By AMIRI BANKS
College is ridiculous, especially socially. Cornell’s campus is an ocean of thoughts, inhabited by thousands of worried fish. Navigating these treacherous waters means we’ve each developed various idiosyncratic behaviors, social mechanisms for handling specific situations. My personal favorite? Limiting the value I place on any one moment.
I was inspired to write this column while recently consuming Louie in a Netflix binge session. In one episode, Louie witnesses a traumatic vehicular beheading right before his “date” with a much more attractive woman (it’s a dark comedy). Unbeknownst to him, she is counting on his eventual fame and hopes to benefit from his lust. However, a distraught Louie pays no attention to her during the date. Instead, he launches into a tirade about the things Americans have the luxury of caring about and eventually exclaims: “I started this day obsessed with how this would go, this non-date with you. … And it doesn’t mean anything!”
Now, I believe the aforementioned scene is applicable to more than just a “non-date.” Louie’s monologue is a testament to the whole social sphere of collegiate concerns. Students get caught up in conveying a general façade of conformity and stress out over the same silly things. I haven’t escaped this boiling pot of peer pressure unscathed, but I’ve learned a little about lessening the burn.
For example, I found myself caring a lot last year, particularly about being a black man and pursuing a relationship. The former because I am regularly reminded of my demographic status through daily experiences, ranging from the absurd to the surreal. The latter due to a syndrome dubbed by my friends as “A.B. Complex,” in which I would attach unrealistic emotions to a woman I barely knew. Hilarity and foolishness often ensued. I’ve stockpiled some wondrous horror stories for my kids to avoid experiencing.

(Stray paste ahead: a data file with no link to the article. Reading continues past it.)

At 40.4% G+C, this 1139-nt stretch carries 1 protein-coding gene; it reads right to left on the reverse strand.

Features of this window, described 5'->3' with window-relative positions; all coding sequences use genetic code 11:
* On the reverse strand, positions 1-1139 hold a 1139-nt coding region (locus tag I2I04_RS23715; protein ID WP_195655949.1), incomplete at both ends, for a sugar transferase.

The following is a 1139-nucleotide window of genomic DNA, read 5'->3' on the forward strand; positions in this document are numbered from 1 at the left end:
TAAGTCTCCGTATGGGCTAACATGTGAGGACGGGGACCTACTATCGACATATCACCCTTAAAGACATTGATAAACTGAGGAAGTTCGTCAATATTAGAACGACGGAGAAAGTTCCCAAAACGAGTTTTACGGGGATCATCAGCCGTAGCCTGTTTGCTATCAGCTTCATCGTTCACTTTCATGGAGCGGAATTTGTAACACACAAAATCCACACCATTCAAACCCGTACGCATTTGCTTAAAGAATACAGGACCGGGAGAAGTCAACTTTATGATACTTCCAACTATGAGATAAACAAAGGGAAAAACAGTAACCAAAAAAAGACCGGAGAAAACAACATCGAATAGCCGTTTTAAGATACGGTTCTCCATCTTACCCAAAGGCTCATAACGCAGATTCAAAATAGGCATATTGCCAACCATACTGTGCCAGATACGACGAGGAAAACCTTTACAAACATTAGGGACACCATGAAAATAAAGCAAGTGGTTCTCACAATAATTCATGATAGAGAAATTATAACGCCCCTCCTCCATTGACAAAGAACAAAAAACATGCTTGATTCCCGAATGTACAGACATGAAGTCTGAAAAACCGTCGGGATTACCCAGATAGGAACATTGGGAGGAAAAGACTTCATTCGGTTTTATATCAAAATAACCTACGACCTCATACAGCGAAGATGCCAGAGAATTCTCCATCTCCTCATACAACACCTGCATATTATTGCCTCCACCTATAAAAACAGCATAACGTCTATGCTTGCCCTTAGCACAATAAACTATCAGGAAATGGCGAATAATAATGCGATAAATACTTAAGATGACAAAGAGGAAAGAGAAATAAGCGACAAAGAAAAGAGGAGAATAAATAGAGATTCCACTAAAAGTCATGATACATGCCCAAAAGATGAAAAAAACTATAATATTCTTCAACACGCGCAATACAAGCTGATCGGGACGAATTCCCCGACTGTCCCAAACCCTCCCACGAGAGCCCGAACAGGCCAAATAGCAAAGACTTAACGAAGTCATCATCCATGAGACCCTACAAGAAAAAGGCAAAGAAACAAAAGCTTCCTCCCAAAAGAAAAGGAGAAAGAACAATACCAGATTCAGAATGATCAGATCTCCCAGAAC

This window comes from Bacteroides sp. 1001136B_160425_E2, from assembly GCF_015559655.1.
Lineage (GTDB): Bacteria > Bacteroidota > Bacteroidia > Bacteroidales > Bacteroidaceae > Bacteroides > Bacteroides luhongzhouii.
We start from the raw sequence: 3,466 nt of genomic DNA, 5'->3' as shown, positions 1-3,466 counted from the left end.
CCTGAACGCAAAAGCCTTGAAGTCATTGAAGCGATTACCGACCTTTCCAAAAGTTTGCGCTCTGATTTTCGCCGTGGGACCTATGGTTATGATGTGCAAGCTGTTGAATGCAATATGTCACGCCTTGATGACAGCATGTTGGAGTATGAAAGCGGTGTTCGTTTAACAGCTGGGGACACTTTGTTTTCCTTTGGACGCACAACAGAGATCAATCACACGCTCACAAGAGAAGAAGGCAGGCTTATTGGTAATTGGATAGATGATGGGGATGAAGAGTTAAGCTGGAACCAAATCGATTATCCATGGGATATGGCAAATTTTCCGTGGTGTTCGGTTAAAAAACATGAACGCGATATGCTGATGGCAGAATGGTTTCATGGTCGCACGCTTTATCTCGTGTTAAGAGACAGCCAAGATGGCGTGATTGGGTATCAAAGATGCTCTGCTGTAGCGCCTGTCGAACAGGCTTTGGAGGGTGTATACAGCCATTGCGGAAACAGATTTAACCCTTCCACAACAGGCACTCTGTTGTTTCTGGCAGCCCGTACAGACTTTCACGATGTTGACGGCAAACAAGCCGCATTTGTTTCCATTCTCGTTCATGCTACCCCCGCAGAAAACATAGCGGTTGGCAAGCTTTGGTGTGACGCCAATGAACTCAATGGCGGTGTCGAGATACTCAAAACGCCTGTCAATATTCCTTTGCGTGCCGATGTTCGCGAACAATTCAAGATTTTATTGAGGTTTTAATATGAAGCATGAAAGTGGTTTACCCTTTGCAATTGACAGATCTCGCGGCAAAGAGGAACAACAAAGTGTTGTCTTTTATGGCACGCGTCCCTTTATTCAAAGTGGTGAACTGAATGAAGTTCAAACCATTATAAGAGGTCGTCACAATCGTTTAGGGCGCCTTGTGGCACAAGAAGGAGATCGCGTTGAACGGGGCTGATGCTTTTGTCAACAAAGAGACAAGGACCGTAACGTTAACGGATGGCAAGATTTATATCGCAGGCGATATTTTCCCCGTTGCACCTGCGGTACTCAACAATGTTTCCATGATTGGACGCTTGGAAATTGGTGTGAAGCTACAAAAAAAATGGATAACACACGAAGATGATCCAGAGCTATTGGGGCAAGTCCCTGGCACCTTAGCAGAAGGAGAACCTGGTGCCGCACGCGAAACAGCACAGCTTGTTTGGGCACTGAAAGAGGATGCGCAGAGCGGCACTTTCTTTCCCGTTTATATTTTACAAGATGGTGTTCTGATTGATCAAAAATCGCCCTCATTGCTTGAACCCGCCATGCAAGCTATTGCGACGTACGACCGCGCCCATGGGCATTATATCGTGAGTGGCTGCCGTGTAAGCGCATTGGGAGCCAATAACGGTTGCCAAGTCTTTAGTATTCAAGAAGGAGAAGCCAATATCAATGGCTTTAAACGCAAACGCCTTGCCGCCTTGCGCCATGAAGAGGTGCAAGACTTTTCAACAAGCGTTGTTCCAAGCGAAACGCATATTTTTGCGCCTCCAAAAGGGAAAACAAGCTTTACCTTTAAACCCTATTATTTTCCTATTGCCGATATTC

I am grateful for the tough lessons of freshman year. Regarding romance, I gained patience. Because I once cared too much — with disastrous results — I am much more conservative with my affections these days. Strangely, my relationships with girls have become (in my opinion) stronger because of it. Since I doubt anyone wants to read a dissection of one man’s love life, I’ll explain the relevance of this change.
Being stingy with your concern allows you to stress less and focus more, but it is not synonymous with ignorance or dismissal. For example, one should certainly be aware of and learn from the past. But it is a fixed entity (at least until Area 51 releases their time machines.) Dwelling on an incident that you can’t change does very little for your time or mind.
In one powerful scene from Louie, the title character is scolded by recently deceased comedian Joan Rivers for his sense of entitlement. “You don’t know when you’re lucky. Appreciate where you are for God’s sake,” she tells him. As a student with countless potential complaints and even more blessings, this statement reeked of irony. Yet one legend providing posthumous wisdom wasn’t enough apparently, because Robin Williams joined in a few episodes later. He and Louieare the only two people at a funeral of a man they describe as “an asshole, everyone hated him.” They then promise to attend the funeral of whoever dies first. How ominous.
We waste many hours worrying about the trivial. A college-age mind clutters quickly, leaving little room for much else. Simple actions like an “excuse me” and a smile in a crowded locale are forgotten. Smartphones become the go-to escape plan when in close proximity to strangers. An honest observation is often met with silence. It’s both frustrating and superficial. To me, superficiality is twofold: letting your interactions with others dictate your own love of yourself and letting surface-level impressions of someone dominate said interactions. These interactions and impressions are interdependent but largely meaningless. Only your thoughts give them power.
What are we afraid of? “Awkward” is conceived in the mind, and almost nonexistent for me. Many comedians use this fact well, and often deliver the most biting social commentary through their candor and fearlessness. The taboo becomes suddenly palpable and the audience finds themselves comfortable, laughing and (gasp!) actually thinking about an uncomfortable topic.
You will encounter people who are not receptive to your kindness or honesty. They are unlikely to have much impact on the course of your life. The moment passes, and you move on. The next time you see this person should not be hindered by the last. After all, who cares what they think.
I’m probably just a wannabe hipster trying to convert everyone. Still, if even one person reads these columns and tries to reconsider their approach to daily life, I’m glad. As for those who disagree with me, I completely respect your opinions and would love to discuss your thoughts. But I also won’t be stressing anyone’s critique. Because, you see, I don’t really care.
Amiri Banks is a sophomore in the College of Agriculture and Life Sciences. He may be reached at [email protected] Honest A.B. appears alternate Mondays this semester.